Bank of America (BAC) swung back into the black in the third quarter thanks in part to one-time accounting gains, but the banking giant also lost its place as the largest U.S. lender by assets.
Charlotte-based BofA said it earned $5.9 billion, or 56 cents a share, last quarter, compared with a deep loss of $7.6 billion, or 77 cents a share, a year earlier. The 2010 results included a massive accounting charge of $10.4 billion. Analysts had called for EPS of 19 cents.
Total revenue rose 6% to $28.7 billion.
Similar to several of its peers, BofA’s results were somewhat masked by quirky accounting gains tied to the declining cost of its debt amid the European sovereign debt crisis. BofA recorded $1.7 billion in pretax gains in trading Debt Valuation Adjustments, or DVA.
The bank also posted a $3.6 billion pretax gain related to its sale of shares in China Construction Bank as well as $4.5 billion in positive fair value adjustments on structured liabilities.
On the other hand, BofA suffered a $2.2 billion pretax loss tied to private equity and strategic investments
“This quarter’s results reflect several actions we took that highlight our ongoing transformation toward becoming a leaner, more focused company,” CEO Brian Moynihan said in a statement. “The diversity and depth in our customer and client offerings provided some resiliency in a very challenging environment.”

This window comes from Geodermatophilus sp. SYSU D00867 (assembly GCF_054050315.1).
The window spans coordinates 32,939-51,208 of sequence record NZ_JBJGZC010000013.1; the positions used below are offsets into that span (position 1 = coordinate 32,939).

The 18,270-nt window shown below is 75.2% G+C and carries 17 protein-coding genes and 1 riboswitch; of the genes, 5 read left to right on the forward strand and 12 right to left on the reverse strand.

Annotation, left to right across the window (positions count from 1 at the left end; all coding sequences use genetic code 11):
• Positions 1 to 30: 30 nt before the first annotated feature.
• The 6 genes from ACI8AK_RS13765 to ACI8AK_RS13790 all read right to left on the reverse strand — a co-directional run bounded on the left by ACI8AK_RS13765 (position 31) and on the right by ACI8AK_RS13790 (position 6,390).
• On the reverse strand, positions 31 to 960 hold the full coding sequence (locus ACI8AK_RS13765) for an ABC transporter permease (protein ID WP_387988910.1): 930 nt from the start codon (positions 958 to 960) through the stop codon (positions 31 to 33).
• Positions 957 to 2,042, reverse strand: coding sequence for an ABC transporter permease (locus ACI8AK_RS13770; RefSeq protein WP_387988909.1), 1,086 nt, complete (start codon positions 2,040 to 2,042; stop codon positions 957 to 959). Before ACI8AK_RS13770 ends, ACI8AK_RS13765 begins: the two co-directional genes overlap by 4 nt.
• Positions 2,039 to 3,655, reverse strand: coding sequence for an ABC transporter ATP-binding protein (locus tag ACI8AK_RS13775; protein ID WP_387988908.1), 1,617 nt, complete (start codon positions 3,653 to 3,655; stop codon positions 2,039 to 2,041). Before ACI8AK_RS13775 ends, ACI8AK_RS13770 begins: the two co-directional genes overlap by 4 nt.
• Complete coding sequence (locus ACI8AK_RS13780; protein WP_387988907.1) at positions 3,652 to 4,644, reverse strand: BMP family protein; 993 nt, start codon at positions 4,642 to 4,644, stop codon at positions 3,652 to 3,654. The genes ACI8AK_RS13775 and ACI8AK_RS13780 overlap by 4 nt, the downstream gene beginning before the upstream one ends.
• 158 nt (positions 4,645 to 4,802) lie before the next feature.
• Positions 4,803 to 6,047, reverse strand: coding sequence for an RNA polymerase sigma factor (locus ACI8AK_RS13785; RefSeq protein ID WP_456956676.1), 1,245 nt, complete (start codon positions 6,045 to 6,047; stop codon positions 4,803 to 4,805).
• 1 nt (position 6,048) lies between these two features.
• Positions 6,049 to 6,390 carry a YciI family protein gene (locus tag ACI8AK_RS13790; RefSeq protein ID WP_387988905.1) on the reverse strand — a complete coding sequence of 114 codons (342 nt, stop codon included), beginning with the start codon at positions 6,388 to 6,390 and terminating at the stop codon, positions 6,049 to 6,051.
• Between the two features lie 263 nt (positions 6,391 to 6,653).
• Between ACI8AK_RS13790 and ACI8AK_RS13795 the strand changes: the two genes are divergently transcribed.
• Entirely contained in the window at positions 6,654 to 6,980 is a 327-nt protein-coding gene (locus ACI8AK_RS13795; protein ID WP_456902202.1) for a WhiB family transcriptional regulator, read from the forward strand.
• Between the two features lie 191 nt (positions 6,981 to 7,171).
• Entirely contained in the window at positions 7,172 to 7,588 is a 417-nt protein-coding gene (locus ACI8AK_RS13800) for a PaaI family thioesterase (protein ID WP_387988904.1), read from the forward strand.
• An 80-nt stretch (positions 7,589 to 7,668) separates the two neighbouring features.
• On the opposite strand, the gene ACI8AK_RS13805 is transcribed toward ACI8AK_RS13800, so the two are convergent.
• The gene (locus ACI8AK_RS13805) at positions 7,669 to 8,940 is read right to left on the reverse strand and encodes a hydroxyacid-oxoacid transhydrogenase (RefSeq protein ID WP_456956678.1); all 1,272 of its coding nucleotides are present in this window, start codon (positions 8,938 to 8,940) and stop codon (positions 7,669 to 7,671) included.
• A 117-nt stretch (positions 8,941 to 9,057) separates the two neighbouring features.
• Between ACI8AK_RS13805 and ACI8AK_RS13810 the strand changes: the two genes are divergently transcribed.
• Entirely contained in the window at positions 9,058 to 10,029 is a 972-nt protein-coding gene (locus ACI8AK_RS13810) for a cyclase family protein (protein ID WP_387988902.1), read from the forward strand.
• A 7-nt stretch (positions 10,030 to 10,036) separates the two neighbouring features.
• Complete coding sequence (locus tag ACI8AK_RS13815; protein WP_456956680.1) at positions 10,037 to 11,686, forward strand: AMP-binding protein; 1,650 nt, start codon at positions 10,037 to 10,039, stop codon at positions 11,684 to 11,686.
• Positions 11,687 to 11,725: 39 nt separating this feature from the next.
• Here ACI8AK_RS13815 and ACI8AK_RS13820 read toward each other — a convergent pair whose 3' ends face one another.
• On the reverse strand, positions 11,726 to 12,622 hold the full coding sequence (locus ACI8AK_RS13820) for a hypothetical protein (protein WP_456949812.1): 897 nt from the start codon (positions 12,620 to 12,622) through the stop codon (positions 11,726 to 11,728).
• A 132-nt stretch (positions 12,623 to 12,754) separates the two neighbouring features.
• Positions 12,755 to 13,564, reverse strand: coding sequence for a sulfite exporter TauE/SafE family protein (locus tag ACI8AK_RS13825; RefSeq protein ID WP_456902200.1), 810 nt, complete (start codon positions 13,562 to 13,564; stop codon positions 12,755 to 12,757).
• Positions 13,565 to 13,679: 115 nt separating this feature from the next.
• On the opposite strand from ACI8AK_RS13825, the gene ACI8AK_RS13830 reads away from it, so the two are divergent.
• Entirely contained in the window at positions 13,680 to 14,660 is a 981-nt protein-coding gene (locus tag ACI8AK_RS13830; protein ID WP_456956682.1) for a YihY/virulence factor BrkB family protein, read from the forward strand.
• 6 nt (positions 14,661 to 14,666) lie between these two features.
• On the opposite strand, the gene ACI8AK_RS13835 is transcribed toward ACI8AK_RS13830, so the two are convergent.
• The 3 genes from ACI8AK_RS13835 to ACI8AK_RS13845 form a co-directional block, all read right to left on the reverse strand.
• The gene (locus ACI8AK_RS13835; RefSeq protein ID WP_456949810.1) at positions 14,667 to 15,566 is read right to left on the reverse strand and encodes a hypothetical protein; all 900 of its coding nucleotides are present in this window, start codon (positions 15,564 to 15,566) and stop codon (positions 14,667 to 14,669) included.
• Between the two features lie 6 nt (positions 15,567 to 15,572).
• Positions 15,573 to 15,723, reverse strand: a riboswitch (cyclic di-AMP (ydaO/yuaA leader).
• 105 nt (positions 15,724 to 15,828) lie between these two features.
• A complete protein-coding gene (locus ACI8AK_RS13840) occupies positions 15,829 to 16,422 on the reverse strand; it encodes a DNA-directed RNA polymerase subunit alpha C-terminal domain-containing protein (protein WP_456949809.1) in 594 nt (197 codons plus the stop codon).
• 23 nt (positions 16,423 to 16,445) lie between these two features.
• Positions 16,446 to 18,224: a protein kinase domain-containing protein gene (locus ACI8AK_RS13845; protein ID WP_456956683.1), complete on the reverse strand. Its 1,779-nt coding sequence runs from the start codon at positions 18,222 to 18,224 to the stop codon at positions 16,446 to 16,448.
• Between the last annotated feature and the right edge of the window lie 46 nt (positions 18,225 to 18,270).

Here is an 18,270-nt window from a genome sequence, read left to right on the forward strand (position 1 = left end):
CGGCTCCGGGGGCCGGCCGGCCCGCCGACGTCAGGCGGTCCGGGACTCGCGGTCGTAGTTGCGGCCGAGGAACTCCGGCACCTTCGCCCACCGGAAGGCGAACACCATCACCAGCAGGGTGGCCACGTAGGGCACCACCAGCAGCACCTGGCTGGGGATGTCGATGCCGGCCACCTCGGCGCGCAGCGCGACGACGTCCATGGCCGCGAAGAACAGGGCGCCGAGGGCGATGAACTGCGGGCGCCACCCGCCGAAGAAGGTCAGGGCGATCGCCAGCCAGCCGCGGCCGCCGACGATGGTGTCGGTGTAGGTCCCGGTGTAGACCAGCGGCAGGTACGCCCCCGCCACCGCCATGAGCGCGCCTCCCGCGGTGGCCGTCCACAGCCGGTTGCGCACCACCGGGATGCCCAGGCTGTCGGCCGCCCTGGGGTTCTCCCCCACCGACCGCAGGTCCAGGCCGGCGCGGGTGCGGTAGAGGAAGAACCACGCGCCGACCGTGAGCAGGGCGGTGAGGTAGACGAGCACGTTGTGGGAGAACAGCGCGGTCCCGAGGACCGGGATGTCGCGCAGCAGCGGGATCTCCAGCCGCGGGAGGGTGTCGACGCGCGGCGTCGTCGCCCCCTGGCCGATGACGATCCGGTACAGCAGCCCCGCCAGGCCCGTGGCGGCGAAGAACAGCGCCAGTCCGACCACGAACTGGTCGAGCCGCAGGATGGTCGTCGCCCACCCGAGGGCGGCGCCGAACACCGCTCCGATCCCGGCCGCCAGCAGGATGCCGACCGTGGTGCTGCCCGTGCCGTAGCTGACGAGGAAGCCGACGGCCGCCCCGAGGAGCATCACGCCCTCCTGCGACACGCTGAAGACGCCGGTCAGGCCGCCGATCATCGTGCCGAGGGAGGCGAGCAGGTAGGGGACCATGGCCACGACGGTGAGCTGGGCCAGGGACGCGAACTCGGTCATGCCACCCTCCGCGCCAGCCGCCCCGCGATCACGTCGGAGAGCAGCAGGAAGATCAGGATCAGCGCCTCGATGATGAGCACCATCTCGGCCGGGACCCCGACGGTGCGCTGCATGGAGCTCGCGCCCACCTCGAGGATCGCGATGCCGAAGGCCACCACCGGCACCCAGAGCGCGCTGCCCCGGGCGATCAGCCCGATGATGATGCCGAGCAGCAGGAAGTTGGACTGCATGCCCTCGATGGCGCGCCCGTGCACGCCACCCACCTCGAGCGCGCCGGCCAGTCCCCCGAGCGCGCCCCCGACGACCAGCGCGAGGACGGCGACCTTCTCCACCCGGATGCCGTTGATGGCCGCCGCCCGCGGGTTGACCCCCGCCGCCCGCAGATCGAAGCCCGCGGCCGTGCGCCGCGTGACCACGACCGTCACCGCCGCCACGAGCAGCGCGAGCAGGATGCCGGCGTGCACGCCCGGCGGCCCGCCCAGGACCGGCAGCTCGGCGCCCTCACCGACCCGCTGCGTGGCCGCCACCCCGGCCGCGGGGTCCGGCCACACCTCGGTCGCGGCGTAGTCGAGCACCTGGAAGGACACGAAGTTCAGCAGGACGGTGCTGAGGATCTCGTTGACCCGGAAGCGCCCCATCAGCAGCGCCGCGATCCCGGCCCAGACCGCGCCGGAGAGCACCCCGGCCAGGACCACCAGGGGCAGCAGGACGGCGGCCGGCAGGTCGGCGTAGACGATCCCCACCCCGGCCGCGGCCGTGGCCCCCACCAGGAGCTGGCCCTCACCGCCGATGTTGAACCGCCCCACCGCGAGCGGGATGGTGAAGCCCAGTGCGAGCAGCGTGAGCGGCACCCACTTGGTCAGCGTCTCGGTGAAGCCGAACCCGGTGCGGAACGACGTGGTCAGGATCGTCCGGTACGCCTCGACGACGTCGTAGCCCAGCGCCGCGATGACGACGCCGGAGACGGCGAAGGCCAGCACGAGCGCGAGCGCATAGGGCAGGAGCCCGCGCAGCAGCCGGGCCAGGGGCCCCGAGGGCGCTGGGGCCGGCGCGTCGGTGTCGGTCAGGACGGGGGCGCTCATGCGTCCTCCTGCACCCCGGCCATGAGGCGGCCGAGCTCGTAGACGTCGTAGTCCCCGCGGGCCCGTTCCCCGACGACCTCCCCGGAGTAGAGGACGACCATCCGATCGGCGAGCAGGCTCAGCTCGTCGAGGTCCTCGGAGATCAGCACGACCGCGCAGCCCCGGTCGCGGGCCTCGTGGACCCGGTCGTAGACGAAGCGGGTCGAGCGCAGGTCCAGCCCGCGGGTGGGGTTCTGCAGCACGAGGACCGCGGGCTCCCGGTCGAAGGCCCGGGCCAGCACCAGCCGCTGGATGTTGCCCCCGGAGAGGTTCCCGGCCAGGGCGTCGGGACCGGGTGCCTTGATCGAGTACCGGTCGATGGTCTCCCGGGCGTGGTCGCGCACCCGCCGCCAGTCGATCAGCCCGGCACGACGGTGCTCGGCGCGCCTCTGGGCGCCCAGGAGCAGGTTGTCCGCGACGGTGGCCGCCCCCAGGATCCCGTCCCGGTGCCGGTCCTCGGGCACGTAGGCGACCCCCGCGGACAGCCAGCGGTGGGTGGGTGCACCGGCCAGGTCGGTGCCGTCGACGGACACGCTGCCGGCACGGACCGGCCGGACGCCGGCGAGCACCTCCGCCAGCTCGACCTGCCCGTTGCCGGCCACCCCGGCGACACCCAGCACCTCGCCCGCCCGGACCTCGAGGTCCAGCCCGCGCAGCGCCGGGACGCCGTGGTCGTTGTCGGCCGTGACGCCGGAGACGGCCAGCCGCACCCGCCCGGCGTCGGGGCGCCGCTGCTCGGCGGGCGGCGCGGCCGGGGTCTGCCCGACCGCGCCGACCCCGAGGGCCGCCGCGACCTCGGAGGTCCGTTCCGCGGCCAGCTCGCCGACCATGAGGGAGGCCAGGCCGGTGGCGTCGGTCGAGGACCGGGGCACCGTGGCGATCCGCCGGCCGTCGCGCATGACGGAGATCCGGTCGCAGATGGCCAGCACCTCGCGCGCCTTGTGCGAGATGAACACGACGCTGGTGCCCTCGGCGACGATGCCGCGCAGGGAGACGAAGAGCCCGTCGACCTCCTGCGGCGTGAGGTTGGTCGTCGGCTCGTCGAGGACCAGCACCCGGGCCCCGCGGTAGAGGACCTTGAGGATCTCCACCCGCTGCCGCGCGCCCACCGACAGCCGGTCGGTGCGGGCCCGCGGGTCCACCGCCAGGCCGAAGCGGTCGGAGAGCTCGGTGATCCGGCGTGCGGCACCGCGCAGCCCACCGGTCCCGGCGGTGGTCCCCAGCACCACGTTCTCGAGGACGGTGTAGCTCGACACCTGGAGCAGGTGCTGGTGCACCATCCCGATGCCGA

BofA said it continued to strengthen its balance sheet amid looming regulatory requirements for higher capital levels. Its short-term debt shrank by $17 billion, while long-term debit declined by $28 billion. Risk-weighted assets fell by $33 billion quarter-over-quarter and by $117 billion from the year before.
Amid those declining assets, BofA lost its top spot as the largest U.S. bank by assets to JPMorgan Chase (JPM).
Underscoring improving credit conditions, BofA said its credit-loss provisions fell to $3.41 billion from $5.4 billion the year before but up from $3.26 billion at the end of the second quarter. Its card services’ provision for credit losses fell by $2 billion from a year earlier to $1 billion.
Like many big banks, BofA has been the subject of ridicule by people upset with Wall Street. It recently came under fire for announcing a $5 a month charge on debit-card use for purchases.